Derick Almena, 47, the lead tenant of the Oakland warehouse and leader of its jury-rigging into an artists’ live-work complex, and Max Harris, 27, creative director of the complex and organizer of the party last December where the deadly fire broke out, face 36 counts of involuntary manslaughter. They were arrested in June and remain in jail, with bail at $750,000.
“Claims Adjusting Group has reserved $3.1 million to pay Chor Ng, who owns the [Oakland] Fruitvale District warehouse and adjacent properties, to cover her basic property loss and liability policy. … However, Ng’s $6 million liability insurance maximum will likely never make its way to the dozens of victims suing her and other agencies for the deadly fire, one insurance expert says.”
More arts organisations are using the internet and digital technology for revenue generation – such as by selling tickets online or accepting donations – and they are increasingly using technology to enhance audience engagement. But overall they are engaging in fewer ‘digital activities’.
The platform, designed by the New York studio HAWRAF, “lets users play around with font, text size, line spacing, and background color.” (There’s also a text-to-speech function and a mode with a typeface specially for people with dyslexia.) “When you click on the footnotes, located in tiny typography to the right of the main text, they overtake the main text so you can get a closer look. … A ‘focus mode’ blacks out most of the browser, keeping your wandering eyes from getting distracted.”
David Chipperfield is doing a gut renovation of Berlin’s New National Gallery – designed by Ludwig Mies van der Rohe – to, as a reporter puts it, “fix problems caused by age, as well as some that have plagued it since birth. … [He wants it] to perform as well as the most modern, assiduously climate-controlled and carefully lit museum – without any visitor noticing that he was ever there.”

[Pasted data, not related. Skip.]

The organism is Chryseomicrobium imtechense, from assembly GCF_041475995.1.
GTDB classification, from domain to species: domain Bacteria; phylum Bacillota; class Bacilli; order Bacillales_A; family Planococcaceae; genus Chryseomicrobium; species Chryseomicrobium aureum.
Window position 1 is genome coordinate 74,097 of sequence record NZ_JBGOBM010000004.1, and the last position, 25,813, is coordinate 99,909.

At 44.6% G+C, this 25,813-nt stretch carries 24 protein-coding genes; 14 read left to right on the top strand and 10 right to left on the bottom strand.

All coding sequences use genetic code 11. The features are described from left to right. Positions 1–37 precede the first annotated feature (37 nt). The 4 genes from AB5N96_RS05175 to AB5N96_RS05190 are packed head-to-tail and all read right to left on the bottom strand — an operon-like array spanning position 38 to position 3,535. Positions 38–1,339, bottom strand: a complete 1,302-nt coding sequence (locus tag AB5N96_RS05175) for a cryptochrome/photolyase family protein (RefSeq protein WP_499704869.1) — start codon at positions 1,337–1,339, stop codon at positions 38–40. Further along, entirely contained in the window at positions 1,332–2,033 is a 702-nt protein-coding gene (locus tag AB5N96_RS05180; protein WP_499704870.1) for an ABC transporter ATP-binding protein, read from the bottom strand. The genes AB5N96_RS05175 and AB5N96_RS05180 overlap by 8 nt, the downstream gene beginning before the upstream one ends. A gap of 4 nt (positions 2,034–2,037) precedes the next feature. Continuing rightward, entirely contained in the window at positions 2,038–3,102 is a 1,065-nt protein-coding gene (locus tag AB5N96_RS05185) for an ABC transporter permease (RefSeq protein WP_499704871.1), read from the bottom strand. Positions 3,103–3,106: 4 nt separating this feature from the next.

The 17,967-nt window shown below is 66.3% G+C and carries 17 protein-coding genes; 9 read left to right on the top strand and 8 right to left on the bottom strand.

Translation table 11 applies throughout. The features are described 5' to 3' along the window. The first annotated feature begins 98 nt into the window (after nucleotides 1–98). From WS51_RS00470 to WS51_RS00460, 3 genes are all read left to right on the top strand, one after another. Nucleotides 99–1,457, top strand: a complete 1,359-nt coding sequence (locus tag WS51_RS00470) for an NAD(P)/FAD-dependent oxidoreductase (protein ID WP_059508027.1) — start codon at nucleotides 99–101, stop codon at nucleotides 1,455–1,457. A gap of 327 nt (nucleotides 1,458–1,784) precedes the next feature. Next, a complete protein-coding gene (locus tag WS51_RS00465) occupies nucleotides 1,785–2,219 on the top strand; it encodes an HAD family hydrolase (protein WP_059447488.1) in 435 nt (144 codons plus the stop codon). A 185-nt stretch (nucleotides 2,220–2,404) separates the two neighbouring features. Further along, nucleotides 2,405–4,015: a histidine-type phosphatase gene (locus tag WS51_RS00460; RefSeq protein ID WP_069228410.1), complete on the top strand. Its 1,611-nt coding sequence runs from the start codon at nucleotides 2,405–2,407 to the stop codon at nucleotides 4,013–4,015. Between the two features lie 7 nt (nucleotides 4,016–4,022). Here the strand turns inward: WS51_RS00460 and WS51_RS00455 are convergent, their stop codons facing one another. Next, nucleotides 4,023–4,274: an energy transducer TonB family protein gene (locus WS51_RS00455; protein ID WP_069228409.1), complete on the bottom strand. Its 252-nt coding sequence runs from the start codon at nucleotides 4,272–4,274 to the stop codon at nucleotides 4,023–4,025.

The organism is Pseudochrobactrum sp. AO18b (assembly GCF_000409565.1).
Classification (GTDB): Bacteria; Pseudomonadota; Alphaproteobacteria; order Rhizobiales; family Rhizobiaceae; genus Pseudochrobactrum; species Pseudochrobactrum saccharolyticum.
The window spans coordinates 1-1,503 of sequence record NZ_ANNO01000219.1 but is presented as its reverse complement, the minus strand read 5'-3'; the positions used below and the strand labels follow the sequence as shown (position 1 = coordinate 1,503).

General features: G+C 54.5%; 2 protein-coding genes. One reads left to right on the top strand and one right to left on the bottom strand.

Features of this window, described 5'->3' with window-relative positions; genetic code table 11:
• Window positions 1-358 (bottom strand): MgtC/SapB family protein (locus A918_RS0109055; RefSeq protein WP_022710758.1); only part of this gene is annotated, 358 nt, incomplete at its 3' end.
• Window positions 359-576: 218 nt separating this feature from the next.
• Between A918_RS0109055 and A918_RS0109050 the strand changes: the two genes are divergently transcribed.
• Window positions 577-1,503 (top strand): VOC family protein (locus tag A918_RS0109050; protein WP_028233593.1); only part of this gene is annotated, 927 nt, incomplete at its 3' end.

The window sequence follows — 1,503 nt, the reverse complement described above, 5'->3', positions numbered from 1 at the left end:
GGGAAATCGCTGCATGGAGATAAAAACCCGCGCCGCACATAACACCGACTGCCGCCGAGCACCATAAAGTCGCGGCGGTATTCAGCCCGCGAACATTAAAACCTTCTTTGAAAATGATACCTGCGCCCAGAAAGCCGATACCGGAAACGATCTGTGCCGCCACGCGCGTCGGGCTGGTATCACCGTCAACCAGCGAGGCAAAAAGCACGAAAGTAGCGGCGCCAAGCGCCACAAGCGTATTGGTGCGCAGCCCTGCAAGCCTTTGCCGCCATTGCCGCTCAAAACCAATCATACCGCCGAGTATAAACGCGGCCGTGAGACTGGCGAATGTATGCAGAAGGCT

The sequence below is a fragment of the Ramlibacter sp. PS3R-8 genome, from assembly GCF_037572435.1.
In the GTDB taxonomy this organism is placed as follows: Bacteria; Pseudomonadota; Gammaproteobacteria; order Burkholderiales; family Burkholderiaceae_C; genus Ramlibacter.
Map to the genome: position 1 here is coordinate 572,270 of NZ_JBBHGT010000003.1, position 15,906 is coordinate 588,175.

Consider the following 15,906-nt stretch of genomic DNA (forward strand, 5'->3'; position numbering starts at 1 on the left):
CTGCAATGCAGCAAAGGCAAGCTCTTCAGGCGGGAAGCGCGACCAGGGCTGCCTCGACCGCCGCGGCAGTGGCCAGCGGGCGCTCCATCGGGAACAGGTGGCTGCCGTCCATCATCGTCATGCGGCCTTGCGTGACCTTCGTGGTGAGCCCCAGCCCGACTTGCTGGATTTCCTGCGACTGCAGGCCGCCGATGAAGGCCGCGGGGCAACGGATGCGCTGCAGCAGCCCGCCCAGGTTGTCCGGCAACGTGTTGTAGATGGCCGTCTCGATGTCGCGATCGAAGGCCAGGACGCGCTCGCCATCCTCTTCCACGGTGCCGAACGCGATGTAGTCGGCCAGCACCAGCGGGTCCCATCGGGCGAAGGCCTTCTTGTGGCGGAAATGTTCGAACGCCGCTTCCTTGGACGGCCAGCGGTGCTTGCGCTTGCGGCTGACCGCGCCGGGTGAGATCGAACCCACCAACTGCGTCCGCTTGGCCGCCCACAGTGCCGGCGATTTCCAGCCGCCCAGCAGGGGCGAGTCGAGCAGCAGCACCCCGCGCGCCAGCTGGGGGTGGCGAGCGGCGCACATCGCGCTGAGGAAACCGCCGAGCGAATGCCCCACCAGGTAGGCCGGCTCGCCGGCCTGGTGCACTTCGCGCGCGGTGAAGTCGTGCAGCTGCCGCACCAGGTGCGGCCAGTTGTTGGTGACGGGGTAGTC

“In a deft feat of engineering, an almost 600-sq-metre space has been excavated into the hillside, chiselled 15 metres down into the granite bedrock, providing a vast light-flooded chamber for temporary exhibitions that the gallery has sorely needed for years.” Why take all that trouble? Because the residents of the tiny Cornwall town where the gallery is located absolutely hated the original expansion plan.
“Scarcely past midday on a Monday lunchtime, a full 45 minutes before curtain up, the queue for the box office is already snaking on to the road. Inside Òran Mór, a spacious pub-cum-performance venue in Glasgow’s West End, the line of ticket holders is even longer. They are here for A Play, a Pie and a Pint, a lunchtime series launched by David MacLennan in 2004 and not so much a success as a phenomenon.”
Ballet Vermont grew out of the Farm to Ballet project (agriculture-themed dance on local farms) that got some media attention two summers ago; artistic director Chatch Pregger now plans to make the endeavor more firmly established and permanent. Yet there are no plans for a home base: Ballet Vermont will continue to perform around the state, often outdoors.
Instead of burning down the customary system of releasing movies, Amazon is ready to become a full-fledged studio, equipped to handle every step in the life span of the films it creates and acquires. In the past, Amazon partnered with the likes of indie distributors Roadside Attractions, Bleecker Street and Lionsgate to support the rollout of its movies in theaters. But starting with Woody Allen’s “Wonder Wheel” in December, Amazon will begin distributing its own films and overseeing all parts of their theatrical campaigns.
In addition to promoting the works of Robert Rauschenberg, who died in 2008, the foundation supports artists in the many fields in which he worked — painting, photography, sculpture, printmaking and performance. (It also runs a residency program in Rauschenberg’s former home on Captiva Island, Fla., but because the house was damaged by Hurricane Irma, the program was postponed this year.)
The 16,000-word, 19-page (single-spaced!) letter that Neal Cassady sent to Jack Kerouac in 1950 – and which, as reporter Jennifer Schuessler puts it, was “(allegedly) dropped off a houseboat, misfiled at a small Bay Area publisher, nearly tossed out with the trash, and then fought over by two literary estates’ – has ended up in Emory University Library’s Beat collection.